All material subject to discovery must generally be produced, and each party is usually responsible for their own costs of production. See Oppenheimer Fund, Inc. v. Sanders, 437 U.S. 340, 358 (1978). The court may, however, limit discovery in circumstances where the costs and burdens of producing the discovery outweigh its potential benefits. Federal Rule of Civil Procedure 26(b)(2) provides that:

The frequency or extent of use of the discovery methods otherwise permitted under these rules and by any local rule shall be limited by the court if it determines that: (i) the discovery sought is unreasonably cumulative or duplicative, or is obtainable from some other source that is more convenient, less burdensome, or less expensive; (ii) the party seeking discovery has had ample opportunity by discovery in the action to obtain the information sought; or (iii) the burden or expense of the proposed discovery outweighs its likely benefit, taking into account the needs of the case, the amount in controversy, the parties' resources, the importance of the issues at stake in the litigation, and the importance of the proposed discovery in resolving the issues.

FED. R. CIV. P. 26(b)(2).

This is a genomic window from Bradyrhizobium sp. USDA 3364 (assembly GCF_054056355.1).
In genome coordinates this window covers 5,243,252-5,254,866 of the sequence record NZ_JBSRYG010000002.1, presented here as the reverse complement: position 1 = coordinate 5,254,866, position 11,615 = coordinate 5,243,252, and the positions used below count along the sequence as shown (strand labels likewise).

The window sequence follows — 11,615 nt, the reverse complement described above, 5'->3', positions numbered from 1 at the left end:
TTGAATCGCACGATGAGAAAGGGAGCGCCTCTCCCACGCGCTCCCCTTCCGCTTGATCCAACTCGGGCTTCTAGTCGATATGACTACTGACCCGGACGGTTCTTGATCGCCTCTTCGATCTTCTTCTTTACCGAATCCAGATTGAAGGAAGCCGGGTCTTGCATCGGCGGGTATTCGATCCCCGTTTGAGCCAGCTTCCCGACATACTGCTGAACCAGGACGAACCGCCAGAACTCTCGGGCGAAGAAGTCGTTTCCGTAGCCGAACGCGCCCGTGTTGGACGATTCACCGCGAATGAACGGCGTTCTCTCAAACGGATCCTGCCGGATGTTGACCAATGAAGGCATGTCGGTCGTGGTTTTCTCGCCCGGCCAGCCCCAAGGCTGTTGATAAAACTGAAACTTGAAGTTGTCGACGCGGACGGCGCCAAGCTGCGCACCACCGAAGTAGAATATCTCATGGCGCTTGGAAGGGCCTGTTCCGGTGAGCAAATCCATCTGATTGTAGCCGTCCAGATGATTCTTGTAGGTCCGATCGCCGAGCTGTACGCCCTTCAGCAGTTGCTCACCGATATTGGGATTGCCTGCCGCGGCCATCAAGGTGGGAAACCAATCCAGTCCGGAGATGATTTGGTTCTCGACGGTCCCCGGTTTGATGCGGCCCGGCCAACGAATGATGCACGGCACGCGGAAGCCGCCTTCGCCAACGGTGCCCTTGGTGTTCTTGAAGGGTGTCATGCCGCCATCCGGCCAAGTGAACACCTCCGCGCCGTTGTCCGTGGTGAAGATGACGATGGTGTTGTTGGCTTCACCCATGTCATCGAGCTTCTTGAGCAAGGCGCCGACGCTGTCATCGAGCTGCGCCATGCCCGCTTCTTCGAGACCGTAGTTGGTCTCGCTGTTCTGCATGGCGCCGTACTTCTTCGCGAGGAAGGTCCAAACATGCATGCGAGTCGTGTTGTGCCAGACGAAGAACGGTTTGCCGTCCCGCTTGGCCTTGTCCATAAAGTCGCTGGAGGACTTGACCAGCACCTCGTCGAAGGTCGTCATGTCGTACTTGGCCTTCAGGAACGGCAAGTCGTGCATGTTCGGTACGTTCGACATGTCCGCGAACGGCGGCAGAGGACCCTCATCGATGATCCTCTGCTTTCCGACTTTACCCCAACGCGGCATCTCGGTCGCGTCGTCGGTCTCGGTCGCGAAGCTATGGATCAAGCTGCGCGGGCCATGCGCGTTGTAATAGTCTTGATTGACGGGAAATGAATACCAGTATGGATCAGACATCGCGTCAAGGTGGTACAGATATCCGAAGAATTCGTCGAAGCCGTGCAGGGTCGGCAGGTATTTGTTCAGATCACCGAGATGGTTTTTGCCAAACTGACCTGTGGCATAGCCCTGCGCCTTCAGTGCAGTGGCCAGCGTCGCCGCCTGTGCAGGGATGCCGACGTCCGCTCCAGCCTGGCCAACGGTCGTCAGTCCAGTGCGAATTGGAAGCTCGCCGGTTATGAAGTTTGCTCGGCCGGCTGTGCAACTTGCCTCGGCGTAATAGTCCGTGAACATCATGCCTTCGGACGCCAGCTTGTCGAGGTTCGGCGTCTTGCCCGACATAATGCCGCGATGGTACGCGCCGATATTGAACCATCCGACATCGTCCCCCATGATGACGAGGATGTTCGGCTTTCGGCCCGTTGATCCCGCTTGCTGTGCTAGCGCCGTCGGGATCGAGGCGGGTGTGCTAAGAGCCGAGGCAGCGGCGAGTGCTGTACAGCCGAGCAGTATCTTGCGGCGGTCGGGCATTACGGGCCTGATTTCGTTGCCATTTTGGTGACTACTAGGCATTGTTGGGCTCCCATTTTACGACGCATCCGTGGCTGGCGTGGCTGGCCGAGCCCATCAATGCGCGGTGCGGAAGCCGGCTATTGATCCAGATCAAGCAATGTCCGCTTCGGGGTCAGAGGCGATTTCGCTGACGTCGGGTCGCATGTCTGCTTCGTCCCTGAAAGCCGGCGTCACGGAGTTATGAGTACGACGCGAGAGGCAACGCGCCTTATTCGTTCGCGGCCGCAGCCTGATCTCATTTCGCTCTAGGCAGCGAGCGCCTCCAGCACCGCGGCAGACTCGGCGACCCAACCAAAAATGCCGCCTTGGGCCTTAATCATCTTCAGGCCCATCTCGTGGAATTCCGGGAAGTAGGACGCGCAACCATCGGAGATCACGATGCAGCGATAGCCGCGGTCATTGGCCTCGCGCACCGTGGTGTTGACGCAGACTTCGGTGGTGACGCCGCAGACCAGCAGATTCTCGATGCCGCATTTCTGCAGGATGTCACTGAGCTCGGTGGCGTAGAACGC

Plaintiffs seek permission to employ their own expert to search the back-up tapes. The court finds this request unduly burdensome to the school district, impractical and contrary to the spirit of the Federal Rules of Civil Procedure, and will deny it. See, e.g., Committee Note to 2006 amendment to Federal Rule of Civil Procedure 34(a) (finding that the rules related to electronic discovery were "not meant to create a routine right of direct access to a party's electronic information system, although such access may be justified in some circumstances.") Given that an unrestricted search of the back-up tapes would likely implicate a wide variety of privacy concerns for the school district, children in the district and the parents of those students, the school district would undoubtedly need to supervise closely the discovery. This close supervision would cause great time and expense to the district, essentially creating added and unnecessary costs for any search. If the court were to order the production of material from the backup tapes, the most efficient and least costly procedure would be one that relies on the defendants to produce the requested material. The court would rely on the defendants to produce all of the discoverable material contained on those tapes.